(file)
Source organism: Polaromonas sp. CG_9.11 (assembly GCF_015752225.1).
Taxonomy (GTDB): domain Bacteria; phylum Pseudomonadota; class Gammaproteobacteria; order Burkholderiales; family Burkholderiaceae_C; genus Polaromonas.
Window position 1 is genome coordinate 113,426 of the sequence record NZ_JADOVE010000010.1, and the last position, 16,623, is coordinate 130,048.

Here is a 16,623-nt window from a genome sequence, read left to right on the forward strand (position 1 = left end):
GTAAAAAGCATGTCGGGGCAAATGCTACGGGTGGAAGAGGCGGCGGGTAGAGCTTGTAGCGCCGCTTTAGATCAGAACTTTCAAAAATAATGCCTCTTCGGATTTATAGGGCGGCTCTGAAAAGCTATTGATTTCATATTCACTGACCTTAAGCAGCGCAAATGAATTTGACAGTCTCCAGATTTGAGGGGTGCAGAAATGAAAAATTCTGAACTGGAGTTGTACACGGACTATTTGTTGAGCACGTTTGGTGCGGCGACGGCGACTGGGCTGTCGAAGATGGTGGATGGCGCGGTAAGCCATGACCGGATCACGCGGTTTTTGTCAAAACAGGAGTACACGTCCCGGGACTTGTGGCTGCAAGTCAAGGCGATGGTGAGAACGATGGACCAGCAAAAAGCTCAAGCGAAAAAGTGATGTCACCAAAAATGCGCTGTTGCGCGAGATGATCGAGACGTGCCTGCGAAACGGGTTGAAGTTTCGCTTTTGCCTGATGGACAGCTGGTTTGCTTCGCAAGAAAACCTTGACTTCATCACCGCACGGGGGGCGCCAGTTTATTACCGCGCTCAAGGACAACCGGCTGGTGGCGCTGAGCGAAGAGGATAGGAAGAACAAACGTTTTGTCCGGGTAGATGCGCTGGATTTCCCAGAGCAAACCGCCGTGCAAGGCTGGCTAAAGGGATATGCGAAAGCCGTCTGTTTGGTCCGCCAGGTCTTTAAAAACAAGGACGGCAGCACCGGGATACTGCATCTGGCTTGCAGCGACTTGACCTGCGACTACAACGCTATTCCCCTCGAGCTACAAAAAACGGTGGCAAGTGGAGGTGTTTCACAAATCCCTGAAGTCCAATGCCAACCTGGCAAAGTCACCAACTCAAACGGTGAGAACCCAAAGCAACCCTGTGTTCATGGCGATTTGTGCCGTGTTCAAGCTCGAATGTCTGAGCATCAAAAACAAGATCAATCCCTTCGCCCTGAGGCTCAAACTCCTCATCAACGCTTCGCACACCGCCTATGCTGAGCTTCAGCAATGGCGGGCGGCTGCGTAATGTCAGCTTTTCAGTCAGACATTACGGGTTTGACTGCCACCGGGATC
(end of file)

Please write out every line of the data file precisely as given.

Source organism: Polaromonas sp. CG_9.11 (assembly GCF_015752225.1).
Taxonomy (GTDB): domain Bacteria; phylum Pseudomonadota; class Gammaproteobacteria; order Burkholderiales; family Burkholderiaceae_C; genus Polaromonas.
Window position 1 is genome coordinate 113,426 of the sequence record NZ_JADOVE010000010.1, and the last position, 16,623, is coordinate 130,048.

Here is a 16,623-nt window from a genome sequence, read left to right on the forward strand (position 1 = left end):
GTAAAAAGCATGTCGGGGCAAATGCTACGGGTGGAAGAGGCGGCGGGTAGAGCTTGTAGCGCCGCTTTAGATCAGAACTTTCAAAAATAATGCCTCTTCGGATTTATAGGGCGGCTCTGAAAAGCTATTGATTTCATATTCACTGACCTTAAGCAGCGCAAATGAATTTGACAGTCTCCAGATTTGAGGGGTGCAGAAATGAAAAATTCTGAACTGGAGTTGTACACGGACTATTTGTTGAGCACGTTTGGTGCGGCGACGGCGACTGGGCTGTCGAAGATGGTGGATGGCGCGGTAAGCCATGACCGGATCACGCGGTTTTTGTCAAAACAGGAGTACACGTCCCGGGACTTGTGGCTGCAAGTCAAGGCGATGGTGAGAACGATGGACCAGCAAAAAGCTCAAGCGAAAAAGTGATGTCACCAAAAATGCGCTGTTGCGCGAGATGATCGAGACGTGCCTGCGAAACGGGTTGAAGTTTCGCTTTTGCCTGATGGACAGCTGGTTTGCTTCGCAAGAAAACCTTGACTTCATCACCGCACGGGGGGCGCCAGTTTATTACCGCGCTCAAGGACAACCGGCTGGTGGCGCTGAGCGAAGAGGATAGGAAGAACAAACGTTTTGTCCGGGTAGATGCGCTGGATTTCCCAGAGCAAACCGCCGTGCAAGGCTGGCTAAAGGGATATGCGAAAGCCGTCTGTTTGGTCCGCCAGGTCTTTAAAAACAAGGACGGCAGCACCGGGATACTGCATCTGGCTTGCAGCGACTTGACCTGCGACTACAACGCTATTCCCCTCGAGCTACAAAAAACGGTGGCAAGTGGAGGTGTTTCACAAATCCCTGAAGTCCAATGCCAACCTGGCAAAGTCACCAACTCAAACGGTGAGAACCCAAAGCAACCCTGTGTTCATGGCGATTTGTGCCGTGTTCAAGCTCGAATGTCTGAGCATCAAAAACAAGATCAATCCCTTCGCCCTGAGGCTCAAACTCCTCATCAACGCTTCGCACACCGCCTATGCTGAGCTTCAGCAATGGCGGGCGGCTGCGTAATGTCAGCTTTTCAGTCAGACATTACGGGTTTGACTGCCACCGGGATC